How do we know how cats see

Video: how do cats see

Cats see much better in the dark than humans. This is due to a reflective layer in the cat's eye, the so-called "Tapetum Lucidum". This layer acts like a light amplifier and is the reason why cat eyes light up in the dark.

At dusk, cats see more than people

Humans see much less than cats at night. They rely on electric lights or reflectors on delineators along the roads. These "cat eyes" are not named for nothing: because cats' eyes - in contrast to human eyes - can reflect light and therefore see much better in the dark. In addition, cats have a larger field of vision than humans. The nocturnal animals perceive more at the periphery of their field of vision than humans do.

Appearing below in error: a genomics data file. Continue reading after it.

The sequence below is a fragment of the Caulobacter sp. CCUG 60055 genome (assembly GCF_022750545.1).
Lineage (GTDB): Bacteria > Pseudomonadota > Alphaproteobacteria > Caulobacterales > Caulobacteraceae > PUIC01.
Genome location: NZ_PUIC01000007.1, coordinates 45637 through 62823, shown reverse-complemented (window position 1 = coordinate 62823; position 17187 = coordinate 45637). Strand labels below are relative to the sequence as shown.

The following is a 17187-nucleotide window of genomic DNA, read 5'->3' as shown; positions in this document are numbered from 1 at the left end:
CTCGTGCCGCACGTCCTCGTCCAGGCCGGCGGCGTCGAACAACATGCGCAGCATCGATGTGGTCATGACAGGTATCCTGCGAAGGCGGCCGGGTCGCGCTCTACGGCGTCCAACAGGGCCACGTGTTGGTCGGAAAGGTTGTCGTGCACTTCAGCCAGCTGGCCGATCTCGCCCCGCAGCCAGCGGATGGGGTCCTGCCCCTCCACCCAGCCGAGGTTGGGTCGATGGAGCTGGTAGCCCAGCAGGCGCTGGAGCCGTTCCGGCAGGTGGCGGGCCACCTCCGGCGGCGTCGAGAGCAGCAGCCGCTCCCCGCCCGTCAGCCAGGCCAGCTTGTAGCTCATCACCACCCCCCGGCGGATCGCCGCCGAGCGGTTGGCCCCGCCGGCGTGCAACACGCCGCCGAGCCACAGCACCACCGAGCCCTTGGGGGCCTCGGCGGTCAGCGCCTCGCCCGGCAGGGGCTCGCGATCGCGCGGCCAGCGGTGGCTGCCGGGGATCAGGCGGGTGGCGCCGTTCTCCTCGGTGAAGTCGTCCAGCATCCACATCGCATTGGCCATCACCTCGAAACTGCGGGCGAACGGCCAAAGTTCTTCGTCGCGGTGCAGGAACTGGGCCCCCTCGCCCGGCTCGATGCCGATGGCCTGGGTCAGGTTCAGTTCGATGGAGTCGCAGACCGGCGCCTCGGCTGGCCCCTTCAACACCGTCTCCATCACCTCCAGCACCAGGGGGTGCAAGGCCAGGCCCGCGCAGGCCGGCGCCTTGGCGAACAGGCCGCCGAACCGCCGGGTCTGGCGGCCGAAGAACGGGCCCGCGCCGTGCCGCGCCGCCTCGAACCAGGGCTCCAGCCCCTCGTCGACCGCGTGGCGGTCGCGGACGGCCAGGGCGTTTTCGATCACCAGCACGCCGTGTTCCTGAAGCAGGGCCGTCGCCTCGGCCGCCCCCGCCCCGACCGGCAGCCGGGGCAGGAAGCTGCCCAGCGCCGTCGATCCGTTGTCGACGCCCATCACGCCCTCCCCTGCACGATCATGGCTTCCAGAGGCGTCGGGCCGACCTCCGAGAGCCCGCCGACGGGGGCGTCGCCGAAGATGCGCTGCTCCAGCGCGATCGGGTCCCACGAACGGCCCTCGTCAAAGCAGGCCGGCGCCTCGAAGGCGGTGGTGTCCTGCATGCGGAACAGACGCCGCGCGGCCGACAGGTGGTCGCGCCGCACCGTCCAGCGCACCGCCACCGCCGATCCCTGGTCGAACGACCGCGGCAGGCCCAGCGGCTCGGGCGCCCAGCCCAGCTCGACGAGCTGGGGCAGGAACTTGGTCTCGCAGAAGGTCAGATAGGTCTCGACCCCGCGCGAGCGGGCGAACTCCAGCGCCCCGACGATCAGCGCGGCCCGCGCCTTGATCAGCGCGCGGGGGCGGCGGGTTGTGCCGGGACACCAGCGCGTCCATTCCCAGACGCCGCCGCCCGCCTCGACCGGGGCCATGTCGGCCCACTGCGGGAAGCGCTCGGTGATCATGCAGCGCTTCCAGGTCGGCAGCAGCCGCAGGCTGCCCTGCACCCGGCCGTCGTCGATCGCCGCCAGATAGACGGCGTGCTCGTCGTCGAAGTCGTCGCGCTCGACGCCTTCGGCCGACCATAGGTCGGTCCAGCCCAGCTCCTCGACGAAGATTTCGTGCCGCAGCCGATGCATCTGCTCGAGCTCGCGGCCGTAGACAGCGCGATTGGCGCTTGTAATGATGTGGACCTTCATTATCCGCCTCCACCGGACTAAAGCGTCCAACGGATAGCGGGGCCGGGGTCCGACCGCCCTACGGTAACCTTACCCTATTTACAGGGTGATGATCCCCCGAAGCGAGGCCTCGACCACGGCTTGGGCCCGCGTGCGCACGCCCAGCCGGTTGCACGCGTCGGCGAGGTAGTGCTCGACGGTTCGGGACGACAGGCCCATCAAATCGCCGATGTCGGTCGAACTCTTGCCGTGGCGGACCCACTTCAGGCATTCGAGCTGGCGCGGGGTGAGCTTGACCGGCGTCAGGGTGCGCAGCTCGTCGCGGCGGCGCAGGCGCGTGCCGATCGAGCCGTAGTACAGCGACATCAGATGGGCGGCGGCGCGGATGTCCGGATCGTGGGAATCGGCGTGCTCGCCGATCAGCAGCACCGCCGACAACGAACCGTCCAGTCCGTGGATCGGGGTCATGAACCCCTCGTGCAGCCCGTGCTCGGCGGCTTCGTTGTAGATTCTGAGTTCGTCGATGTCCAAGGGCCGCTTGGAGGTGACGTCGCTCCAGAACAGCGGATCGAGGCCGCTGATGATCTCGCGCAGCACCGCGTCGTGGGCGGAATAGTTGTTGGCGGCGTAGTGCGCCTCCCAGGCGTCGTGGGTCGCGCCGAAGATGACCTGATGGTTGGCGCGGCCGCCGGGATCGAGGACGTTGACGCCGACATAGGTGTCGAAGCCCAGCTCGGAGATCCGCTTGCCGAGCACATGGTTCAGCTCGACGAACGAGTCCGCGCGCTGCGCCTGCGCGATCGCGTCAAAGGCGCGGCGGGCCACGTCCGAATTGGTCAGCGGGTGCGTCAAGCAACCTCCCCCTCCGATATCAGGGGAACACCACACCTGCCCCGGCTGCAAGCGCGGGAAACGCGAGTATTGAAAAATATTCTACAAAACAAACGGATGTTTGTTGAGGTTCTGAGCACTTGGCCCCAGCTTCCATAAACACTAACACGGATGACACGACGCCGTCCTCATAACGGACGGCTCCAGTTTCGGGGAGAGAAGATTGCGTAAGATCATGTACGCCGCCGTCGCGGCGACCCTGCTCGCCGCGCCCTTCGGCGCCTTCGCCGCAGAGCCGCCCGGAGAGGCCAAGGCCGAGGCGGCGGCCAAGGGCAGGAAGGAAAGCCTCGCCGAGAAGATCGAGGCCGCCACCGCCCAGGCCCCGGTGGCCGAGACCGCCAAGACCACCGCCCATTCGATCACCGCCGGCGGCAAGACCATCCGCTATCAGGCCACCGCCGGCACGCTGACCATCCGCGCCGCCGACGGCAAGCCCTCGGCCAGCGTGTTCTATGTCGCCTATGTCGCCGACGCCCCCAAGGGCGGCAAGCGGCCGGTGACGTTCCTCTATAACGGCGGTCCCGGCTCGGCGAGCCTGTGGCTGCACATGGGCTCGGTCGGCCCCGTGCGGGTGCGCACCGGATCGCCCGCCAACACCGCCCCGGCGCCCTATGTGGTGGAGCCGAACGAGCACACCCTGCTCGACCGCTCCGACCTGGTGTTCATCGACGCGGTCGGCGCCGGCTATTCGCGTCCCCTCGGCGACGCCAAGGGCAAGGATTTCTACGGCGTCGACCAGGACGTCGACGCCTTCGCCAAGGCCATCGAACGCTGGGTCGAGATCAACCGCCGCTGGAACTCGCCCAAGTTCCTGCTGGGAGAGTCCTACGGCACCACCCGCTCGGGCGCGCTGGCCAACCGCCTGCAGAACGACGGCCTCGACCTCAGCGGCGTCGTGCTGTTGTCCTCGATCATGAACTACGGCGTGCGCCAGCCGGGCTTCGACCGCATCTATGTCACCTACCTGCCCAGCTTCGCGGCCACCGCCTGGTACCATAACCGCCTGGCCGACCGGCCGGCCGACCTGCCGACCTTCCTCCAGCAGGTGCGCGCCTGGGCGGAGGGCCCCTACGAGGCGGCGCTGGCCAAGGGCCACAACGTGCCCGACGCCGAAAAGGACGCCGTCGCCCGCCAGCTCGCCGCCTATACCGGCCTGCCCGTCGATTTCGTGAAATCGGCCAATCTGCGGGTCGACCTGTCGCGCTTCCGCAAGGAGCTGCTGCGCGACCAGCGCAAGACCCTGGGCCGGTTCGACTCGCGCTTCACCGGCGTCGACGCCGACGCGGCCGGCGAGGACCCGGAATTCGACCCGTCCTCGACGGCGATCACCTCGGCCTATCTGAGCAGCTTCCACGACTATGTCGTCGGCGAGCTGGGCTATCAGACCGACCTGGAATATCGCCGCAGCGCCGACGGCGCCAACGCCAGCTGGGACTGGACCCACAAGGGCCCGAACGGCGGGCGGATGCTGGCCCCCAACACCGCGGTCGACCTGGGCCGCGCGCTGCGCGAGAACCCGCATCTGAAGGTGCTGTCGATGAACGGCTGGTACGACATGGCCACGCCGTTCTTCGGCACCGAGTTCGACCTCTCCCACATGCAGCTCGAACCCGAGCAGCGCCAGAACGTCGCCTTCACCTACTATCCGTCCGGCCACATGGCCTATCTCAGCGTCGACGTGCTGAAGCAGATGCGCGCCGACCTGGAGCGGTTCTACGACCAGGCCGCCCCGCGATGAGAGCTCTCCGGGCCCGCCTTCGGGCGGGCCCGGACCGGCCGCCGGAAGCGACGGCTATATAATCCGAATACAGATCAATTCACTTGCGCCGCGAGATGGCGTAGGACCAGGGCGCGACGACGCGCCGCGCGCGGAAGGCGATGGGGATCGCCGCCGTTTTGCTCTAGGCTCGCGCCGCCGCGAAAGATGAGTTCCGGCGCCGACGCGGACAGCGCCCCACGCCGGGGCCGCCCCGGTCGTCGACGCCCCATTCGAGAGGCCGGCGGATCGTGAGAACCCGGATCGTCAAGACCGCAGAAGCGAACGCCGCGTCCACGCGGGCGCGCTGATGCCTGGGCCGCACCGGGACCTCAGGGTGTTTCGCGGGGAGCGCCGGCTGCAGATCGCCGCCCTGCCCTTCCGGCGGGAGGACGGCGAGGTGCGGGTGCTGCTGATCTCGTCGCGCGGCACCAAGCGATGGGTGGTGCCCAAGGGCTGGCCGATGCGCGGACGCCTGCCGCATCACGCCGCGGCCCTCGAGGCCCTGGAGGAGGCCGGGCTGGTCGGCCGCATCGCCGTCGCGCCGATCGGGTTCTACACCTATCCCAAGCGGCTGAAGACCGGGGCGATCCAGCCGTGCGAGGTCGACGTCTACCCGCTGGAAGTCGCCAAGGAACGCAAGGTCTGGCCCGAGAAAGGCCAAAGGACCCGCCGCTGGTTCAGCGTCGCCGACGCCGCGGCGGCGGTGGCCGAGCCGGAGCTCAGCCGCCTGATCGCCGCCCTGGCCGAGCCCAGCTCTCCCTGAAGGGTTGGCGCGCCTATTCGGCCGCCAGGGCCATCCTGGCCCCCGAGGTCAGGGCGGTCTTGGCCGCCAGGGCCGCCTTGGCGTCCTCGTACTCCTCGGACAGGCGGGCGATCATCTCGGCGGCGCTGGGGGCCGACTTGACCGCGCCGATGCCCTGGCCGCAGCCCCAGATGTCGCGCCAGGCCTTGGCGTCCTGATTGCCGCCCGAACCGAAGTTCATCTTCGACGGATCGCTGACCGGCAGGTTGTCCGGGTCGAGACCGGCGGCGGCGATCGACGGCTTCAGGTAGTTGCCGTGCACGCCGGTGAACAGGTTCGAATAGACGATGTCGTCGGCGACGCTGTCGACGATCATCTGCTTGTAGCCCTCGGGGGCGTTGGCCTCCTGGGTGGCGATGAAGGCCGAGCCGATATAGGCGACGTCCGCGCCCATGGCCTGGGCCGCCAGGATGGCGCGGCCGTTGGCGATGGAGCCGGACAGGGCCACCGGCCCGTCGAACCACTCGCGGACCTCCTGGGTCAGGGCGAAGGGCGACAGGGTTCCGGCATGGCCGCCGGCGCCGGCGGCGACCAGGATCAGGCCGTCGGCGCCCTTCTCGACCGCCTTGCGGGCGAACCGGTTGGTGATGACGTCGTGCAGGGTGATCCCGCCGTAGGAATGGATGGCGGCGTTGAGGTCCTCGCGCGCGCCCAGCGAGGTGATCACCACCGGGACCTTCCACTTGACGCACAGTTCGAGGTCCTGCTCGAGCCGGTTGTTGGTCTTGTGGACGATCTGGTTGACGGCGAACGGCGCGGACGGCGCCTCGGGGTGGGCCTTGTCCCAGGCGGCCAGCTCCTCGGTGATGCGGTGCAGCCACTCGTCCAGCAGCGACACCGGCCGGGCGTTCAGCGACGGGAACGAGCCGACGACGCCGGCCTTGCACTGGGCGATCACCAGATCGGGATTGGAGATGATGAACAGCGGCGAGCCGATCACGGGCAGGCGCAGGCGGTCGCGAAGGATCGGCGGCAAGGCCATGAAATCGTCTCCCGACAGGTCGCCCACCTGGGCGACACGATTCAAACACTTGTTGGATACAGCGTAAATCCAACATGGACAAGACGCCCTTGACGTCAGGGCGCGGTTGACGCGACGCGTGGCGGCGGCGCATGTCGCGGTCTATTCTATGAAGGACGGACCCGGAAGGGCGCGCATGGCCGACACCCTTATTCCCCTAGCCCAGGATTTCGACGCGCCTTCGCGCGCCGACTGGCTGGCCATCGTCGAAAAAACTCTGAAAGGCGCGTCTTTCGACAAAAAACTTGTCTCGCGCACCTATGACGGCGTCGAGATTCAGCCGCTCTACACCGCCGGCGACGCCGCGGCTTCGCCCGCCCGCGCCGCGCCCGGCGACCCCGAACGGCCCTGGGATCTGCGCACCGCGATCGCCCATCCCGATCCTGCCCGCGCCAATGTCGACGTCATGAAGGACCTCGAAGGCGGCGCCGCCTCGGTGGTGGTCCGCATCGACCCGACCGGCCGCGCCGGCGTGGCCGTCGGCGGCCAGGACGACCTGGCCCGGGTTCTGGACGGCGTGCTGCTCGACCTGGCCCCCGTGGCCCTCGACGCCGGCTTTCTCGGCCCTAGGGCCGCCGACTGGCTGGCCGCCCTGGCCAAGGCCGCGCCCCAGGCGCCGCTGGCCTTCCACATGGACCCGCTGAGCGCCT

The receptors: cones and rods

What happens when light falls in the eye? In both cats and humans, light hits the retina. This in turn consists of millions of tiny receptors. There are two types of receptors: the cones are responsible for the colors, the light-sensitive rods for the light-dark perception. Important differences between cats and humans are: Cats have a significantly higher number of light-sensitive rods and a different color perception than we do. So far, scientists have assumed that cats see the world more blue-violet and green-yellow.

The "Tapetum Lucidum"

The crucial difference, however, why cats see better than humans in the twilight, is a reflective layer behind the retina. This layer, which experts call “Tapetum Lucidum”, acts like a light amplifier. If the light falls into the cat's eye, it is reflected once more on the receptors, as if from a mirror. This helps the four-legged friends to make a lot more out of little light. If cat eyes light up in the dark, the reason is the "Tapetum Lucidum". The slit-shaped, vertical pupils of the cat also enable the four-legged friend to make maximum use of incident light, even in poor lighting.